Later on he said at col. 302:

    "When that Committee reports, I shall consider its recommendations with care and respond in due course".
However, in the next sentence, he said:

    "Meanwhile, we are adhering to the privatisation timetable, which is aimed at a successful completion later in the summer".
As I understand the evidence that he gave yesterday in public to the Select Committee, tenders have been put out; 12 offers have so far been received and the Government are drawing up a short list of three. How, with one breath, the Government can do that and with the other breath say that they will consider the recommendations of the committee with care and respond in due course is frankly beyond me. The Government clearly gave the House the impression that they would wait. Now it is clear that they have not waited and they will not wait. The argument that they will give proper consideration to the Select Committee report, while at the same time behaving as they are in proceeding with the process to the extent that they have, is disingenuous, and frankly, treating this House with contempt.

I look to the Minister to try to clear the matter up tonight. Are the Government prepared to give the Select Committee's report proper consideration? By "proper consideration", I do not merely mean, "Yes, of course we won't conclude everything in the sense of dotting every 'i' and crossing every 't' until the report has been received". I mean give it proper consideration on the merits of the issue. So far, I see nothing in the Government's statements to show that they are prepared to do that.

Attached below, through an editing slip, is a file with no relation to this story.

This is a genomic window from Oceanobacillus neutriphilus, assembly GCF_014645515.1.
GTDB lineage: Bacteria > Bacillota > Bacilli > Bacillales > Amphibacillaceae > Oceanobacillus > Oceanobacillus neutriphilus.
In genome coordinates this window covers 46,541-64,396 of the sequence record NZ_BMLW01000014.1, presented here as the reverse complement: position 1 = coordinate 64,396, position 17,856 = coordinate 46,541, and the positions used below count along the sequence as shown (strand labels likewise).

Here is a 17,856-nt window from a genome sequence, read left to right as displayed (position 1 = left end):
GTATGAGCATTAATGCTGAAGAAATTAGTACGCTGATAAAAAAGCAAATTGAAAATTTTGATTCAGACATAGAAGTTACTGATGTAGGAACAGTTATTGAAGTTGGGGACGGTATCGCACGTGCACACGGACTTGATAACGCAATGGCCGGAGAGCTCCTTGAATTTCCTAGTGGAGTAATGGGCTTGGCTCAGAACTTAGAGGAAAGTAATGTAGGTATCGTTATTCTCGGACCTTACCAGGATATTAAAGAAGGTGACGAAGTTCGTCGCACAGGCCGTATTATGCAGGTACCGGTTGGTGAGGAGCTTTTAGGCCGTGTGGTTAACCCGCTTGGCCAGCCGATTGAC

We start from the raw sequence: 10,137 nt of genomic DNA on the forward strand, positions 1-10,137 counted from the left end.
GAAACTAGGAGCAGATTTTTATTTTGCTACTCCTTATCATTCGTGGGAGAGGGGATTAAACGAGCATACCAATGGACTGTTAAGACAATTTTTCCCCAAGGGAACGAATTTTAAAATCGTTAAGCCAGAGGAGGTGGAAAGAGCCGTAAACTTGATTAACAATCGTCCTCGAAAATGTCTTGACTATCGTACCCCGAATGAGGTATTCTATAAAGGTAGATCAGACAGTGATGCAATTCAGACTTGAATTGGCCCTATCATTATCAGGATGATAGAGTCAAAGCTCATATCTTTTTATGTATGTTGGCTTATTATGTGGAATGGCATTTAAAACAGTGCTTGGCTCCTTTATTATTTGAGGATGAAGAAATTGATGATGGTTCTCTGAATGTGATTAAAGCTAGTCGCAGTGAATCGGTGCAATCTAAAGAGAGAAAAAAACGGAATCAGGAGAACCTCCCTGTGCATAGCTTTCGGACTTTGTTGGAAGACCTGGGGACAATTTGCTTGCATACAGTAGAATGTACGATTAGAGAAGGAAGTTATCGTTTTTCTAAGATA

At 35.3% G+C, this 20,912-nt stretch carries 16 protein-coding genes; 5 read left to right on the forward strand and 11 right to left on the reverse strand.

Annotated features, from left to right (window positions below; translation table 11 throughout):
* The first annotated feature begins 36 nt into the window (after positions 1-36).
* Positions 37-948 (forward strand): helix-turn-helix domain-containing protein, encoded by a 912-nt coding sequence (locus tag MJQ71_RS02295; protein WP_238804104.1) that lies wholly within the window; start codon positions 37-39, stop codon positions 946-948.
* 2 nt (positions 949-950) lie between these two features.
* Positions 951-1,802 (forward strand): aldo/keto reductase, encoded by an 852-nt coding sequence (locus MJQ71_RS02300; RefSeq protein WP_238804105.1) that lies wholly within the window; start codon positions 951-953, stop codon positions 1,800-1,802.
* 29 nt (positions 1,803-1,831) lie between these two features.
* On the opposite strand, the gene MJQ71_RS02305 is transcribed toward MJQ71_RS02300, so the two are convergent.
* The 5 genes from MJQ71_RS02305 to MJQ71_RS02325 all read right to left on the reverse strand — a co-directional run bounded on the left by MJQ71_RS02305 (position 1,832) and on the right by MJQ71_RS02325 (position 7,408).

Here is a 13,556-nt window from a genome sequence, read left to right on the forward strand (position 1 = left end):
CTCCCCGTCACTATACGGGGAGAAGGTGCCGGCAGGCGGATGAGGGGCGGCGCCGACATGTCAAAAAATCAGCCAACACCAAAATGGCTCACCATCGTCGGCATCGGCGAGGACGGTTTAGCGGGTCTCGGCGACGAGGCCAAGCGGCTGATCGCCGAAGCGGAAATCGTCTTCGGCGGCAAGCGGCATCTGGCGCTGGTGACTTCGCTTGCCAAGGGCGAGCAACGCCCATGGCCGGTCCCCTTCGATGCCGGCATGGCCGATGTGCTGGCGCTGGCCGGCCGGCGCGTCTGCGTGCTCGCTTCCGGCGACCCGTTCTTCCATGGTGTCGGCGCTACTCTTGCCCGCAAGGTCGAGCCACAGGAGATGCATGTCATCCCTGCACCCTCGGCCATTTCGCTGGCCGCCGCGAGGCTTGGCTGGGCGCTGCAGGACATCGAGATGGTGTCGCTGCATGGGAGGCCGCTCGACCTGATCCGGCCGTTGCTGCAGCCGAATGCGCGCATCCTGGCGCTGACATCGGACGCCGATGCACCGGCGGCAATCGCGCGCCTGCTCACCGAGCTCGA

I turn to the regulation before us. It is yet one more example of the Government's intense commitment--intensity almost to the point of passion, it seems to me--to a dogma of privatisation which seems to be accepted by no one else. Who is dissatisfied with the present arrangements? Certainly not the consumers. The people who are subject to the Civil Service pension scheme seem to be unanimously against the proposed changes. The reactions of the Council of Civil Service Unions and the Civil Service Pensions Alliance show that they are both vehemently opposed to the order. The truth is that there is no support for the order from civil servants, Civil Service pensioners or deferred Civil Service pensioners. It is not often that I am in the position of praying in aid the words of a former Conservative Prime Minister, but I commend people to read what

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Sir Edward Heath said on the issue in another place. He concluded by saying that he thought the Government were making a grave mistake and he used the word "dogma" on a number of occasions in relation to government policy. The only people who favour this are the Government.